I. The Armed Career Criminal Act

         The Court typically begins its discussion of a matter by detailing the factual and procedural background of the case before it. However, the facts and history of Newell's case will be better understood by first discussing the federal statutes under which Newell was prosecuted and recent cases pertinent to those laws.

         Federal law prohibits certain persons, including convicted felons, from shipping, possessing, or receiving firearms in or affecting interstate commerce. 18 U.S.C. § 922(g)(1). Ordinarily, an individual who violates this prohibition faces a statutory maximum sentence of ten years' imprisonment. 18 U.S.C. § 924(a)(2). However, a statutory provision known as the “Armed Career Criminal Act” or “ACCA” imposes a higher mandatory minimum term of imprisonment for certain offenders. Any person who violates Section 922(g) and has on three or more occasions been convicted for a “serious drug offense” or “violent felony” will receive a mandatory minimum sentence of fifteen years' imprisonment. 18 U.S.C. § 924(e)(1). The ACCA provides, in relevant part:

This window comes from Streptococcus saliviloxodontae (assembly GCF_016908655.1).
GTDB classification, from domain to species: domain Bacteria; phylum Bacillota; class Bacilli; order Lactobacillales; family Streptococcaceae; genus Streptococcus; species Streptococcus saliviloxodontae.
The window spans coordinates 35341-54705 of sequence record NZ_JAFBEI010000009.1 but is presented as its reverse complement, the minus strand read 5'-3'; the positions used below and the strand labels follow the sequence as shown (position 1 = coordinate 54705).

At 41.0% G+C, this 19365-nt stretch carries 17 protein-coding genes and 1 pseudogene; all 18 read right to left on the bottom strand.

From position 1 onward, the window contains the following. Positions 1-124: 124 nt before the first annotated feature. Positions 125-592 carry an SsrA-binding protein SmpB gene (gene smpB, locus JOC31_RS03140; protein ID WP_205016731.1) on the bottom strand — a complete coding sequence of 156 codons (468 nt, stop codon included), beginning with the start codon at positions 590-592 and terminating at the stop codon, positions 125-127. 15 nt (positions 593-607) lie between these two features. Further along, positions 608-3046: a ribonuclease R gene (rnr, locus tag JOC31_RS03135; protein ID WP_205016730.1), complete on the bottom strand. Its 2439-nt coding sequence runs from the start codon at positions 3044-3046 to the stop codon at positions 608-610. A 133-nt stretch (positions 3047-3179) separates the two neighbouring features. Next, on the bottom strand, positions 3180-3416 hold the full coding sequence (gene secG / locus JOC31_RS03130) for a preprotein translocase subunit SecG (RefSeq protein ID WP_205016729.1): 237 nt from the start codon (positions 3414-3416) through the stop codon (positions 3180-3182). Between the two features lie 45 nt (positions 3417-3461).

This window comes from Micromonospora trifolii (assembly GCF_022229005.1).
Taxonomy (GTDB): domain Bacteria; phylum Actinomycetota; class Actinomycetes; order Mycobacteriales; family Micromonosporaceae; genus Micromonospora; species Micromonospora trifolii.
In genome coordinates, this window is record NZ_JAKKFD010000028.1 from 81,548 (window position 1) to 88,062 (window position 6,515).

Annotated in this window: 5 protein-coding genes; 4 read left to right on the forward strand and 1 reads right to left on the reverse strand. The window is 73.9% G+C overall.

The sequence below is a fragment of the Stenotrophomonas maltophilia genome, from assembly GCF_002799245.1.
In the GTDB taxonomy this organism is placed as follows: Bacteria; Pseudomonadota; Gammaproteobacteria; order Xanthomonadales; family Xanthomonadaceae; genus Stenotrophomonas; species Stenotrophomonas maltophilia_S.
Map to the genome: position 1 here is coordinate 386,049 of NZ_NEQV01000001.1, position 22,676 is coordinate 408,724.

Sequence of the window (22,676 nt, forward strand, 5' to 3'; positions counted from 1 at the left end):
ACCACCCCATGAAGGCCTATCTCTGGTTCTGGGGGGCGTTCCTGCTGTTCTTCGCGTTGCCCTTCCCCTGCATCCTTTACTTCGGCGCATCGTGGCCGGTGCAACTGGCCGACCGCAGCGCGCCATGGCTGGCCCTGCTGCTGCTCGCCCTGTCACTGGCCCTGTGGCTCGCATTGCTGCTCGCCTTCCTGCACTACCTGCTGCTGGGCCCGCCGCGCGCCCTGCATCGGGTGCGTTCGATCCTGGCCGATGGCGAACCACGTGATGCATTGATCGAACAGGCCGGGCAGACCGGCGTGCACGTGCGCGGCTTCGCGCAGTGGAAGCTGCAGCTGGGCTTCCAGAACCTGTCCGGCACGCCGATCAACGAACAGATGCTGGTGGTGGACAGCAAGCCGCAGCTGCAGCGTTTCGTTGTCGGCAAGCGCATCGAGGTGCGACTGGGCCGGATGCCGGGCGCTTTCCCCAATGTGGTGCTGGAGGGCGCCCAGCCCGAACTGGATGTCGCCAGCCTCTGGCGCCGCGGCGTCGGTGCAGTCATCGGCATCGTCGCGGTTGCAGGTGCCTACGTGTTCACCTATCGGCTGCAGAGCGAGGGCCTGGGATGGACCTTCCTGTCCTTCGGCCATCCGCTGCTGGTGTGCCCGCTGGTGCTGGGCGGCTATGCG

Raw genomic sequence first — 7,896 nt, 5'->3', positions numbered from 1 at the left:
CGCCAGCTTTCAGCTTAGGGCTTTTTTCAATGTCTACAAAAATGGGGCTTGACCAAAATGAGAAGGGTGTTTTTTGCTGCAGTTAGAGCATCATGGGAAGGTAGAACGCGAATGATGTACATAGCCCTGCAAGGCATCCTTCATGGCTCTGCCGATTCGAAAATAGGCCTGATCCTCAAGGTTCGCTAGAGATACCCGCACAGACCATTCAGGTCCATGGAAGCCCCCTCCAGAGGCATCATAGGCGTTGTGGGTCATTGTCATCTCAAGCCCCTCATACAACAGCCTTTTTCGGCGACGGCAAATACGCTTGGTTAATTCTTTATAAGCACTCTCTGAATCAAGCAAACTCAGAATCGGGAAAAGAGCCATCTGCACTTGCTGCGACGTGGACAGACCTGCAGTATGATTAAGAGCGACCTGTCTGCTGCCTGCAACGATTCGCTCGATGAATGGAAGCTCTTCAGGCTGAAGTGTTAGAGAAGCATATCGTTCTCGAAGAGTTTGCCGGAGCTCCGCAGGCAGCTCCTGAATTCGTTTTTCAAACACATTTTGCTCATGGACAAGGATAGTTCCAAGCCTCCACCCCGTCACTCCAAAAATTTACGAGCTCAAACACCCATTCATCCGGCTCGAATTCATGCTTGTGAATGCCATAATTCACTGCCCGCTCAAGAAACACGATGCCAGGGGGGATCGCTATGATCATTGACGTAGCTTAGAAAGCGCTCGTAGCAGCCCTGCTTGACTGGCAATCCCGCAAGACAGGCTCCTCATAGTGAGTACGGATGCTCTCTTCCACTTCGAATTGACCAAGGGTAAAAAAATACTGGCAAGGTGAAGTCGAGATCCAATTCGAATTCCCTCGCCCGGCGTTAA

the term “violent felony” means any crime punishable by imprisonment for a term exceeding one year, or any act of juvenile delinquency involving the use or carrying of a firearm, knife, or destructive device that would be punishable by imprisonment for such term if committed by an adult, that-
(i) has as an element the use, attempted use, or threatened use of physical force against the person of another; or